BKPM reveals drop in actual FDI figures

Urip Hudiono, The Jakarta Post, Jakarta

Hard work still lies ahead for the government despite its expectations of higher growth this year on more investments, with official figures showing actual overseas investment slowing down and a decline in proposals during this year's first quarter.

The Investment Coordinating Board (BKPM) reported Wednesday that actual foreign direct investment (FDI) realized in the first three months of the year only amounted to US$2.61 billion on 226 projects, from $2.01 billion on 211 projects during the same period last year.

Although this is a 29-percent increase, it is lower than the 147 percent growth of actual FDI realized during 2005's first quarter from the same period in 2004.

Actual domestic investment realized between January and March 2006, however, beat previous trends, growing 87 percent to reach Rp 8.53 trillion (US$967.4 million) on 48 projects, from Rp 4.54 trillion on 61 projects. It had shrank 46 percent in 2005's first quarter from the same period a year earlier.

In total, actual FDI and domestic investments 41 percent to Rp 32.28 trillion, providing employment for 107,480 workers.

Overseas investors, mostly from Japan and South Korea, have mainly invested in the metalworks, machinery and electronics sector (30 projects valued at $495.3 million), the paper and printing industry (four at $430.4 million) and the textile industry (12 at $392.2 million).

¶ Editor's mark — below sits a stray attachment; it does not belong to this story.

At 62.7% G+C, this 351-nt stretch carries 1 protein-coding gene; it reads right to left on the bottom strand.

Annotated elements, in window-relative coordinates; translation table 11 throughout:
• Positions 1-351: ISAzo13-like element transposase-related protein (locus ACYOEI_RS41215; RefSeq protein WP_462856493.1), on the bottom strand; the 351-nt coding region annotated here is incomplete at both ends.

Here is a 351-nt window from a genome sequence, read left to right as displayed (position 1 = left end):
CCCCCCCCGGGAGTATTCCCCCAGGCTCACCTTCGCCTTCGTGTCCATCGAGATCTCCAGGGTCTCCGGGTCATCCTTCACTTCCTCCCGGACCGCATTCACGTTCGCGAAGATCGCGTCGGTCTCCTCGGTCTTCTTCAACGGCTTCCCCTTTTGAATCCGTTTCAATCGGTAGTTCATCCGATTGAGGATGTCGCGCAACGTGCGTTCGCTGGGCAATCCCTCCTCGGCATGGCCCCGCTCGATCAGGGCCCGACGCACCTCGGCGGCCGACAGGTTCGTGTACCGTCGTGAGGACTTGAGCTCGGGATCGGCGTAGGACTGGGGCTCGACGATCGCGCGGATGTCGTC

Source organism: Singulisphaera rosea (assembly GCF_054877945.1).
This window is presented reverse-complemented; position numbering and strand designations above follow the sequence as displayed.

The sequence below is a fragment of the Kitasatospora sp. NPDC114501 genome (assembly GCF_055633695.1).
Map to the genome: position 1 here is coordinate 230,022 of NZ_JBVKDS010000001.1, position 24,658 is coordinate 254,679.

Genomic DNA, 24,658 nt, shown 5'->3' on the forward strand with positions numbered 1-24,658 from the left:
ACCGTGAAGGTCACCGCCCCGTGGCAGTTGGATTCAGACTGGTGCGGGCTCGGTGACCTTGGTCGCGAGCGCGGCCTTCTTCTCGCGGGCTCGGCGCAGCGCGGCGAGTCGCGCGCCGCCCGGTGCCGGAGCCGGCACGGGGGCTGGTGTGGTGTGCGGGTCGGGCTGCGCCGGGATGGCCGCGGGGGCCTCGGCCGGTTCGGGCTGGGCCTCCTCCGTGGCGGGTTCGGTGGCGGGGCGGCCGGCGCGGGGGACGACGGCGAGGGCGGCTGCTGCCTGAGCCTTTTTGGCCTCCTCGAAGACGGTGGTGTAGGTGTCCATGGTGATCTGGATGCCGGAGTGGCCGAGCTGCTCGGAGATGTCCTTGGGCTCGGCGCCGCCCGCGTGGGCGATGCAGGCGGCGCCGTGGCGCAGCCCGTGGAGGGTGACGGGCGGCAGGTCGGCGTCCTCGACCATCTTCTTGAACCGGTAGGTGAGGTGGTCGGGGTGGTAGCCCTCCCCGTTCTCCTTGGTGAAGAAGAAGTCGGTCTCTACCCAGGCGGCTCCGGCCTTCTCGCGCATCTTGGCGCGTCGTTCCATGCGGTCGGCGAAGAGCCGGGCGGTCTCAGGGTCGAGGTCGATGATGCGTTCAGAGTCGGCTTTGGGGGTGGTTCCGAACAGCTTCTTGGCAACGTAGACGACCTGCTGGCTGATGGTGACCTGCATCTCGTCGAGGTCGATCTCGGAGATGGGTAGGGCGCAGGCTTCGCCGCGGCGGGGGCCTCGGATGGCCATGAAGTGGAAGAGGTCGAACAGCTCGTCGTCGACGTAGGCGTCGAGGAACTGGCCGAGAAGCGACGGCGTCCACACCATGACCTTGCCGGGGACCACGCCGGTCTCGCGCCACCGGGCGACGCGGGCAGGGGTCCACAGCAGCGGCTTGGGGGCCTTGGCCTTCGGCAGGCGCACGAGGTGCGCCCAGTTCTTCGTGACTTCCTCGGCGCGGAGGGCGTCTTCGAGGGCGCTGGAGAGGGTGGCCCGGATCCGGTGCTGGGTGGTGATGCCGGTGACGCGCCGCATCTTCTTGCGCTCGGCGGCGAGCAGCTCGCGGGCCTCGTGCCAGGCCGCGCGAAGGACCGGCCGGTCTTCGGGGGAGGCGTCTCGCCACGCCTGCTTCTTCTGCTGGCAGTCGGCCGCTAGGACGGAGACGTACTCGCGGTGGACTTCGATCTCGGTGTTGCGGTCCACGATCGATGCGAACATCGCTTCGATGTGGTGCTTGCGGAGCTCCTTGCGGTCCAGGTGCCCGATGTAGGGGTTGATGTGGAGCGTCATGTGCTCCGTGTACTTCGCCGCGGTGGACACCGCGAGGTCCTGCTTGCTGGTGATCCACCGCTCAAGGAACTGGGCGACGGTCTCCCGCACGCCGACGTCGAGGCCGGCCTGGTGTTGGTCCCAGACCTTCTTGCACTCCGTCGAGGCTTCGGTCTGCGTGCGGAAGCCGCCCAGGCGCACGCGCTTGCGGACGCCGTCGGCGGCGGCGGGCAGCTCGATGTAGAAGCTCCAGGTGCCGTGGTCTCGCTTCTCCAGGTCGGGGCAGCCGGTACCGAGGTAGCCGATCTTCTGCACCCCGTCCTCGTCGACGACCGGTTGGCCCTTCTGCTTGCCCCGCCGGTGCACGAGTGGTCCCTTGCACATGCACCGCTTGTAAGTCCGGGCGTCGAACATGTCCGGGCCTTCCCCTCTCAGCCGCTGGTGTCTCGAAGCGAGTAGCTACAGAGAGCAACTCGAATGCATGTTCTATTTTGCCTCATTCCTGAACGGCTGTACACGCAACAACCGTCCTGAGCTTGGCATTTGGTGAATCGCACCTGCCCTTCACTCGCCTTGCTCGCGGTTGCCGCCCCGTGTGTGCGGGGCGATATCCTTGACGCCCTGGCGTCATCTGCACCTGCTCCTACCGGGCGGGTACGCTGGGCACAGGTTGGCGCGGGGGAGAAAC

Prominent FDI realizations include a Rp 1.74 trillion production and distribution line merger of South Korea's PT LG Electronics Indonesia unit in Greater Jakarta, and a Rp 465.6 billion factory expansion of Japan's PT YKK Zipco Indonesia unit in Bekasi.

Local investors similarly invested in the metalworks, machinery and electronics sector, apart from service businesses and agroindustry. Notable investments were state-owned steel manufacturer PT Krakatau Steel's Rp 2.78 trillion production expansion in Cilegon, Banten, and PT Ivomas Tunggal's Rp 1.29 trillion plantation business merger.

The slowdown in actual FDI realization may continue throughout the year, with first quarter approval plans recorded having declined by 44 percent to $2.37 billion on 413 projects, from $4.28 billion on 322 projects during the same period last year.

Approved domestic investment plans still grew to Rp 359.8 billion on 42 projects, from Rp 1.89 trillion on 15 projects.

"Investors are becoming more picky now about where to put their money, more so with the recent rise in global oil prices, which is forcing them to carefully weigh the costs and benefits according to their business plans," the board's deputy head for investment promotion, Darmawan Djajusman, said of the latest data.

"That is why it is important for us to quickly improve the investment climate and promote potential investment places."

The government recently announced a package of regulatory fixing and fiscal incentive policies to better the country's investment climate and increase private participation in infrastructure development, in the effort to achieve a 6.2 percent growth target.

Corruption, red-tape bureaucracy and lack of infrastructure remain the major obstacles in the struggle to lure back foreign investments -- which reached a peak of $39.66 billion in 1995, but then collapsed to $13.64 billion following the 1997-1998 Asian financial crisis.

The government is targeting a total of Rp 206.7 trillion worth of FDI and domestic investment approvals for 2006, with at least Rp 132.8 trillion being actually realized within the same year.

BKPM's data excludes investments in the oil, gas and mining industries, banking and non-bank financial institutions, and capital markets, which are managed by other government agencies.

Total investments grew by only 9.93 percent last year, from 15.71 percent in 2004, bringing down 2005's total economic growth to only 5.6 percent from its 6 percent target.
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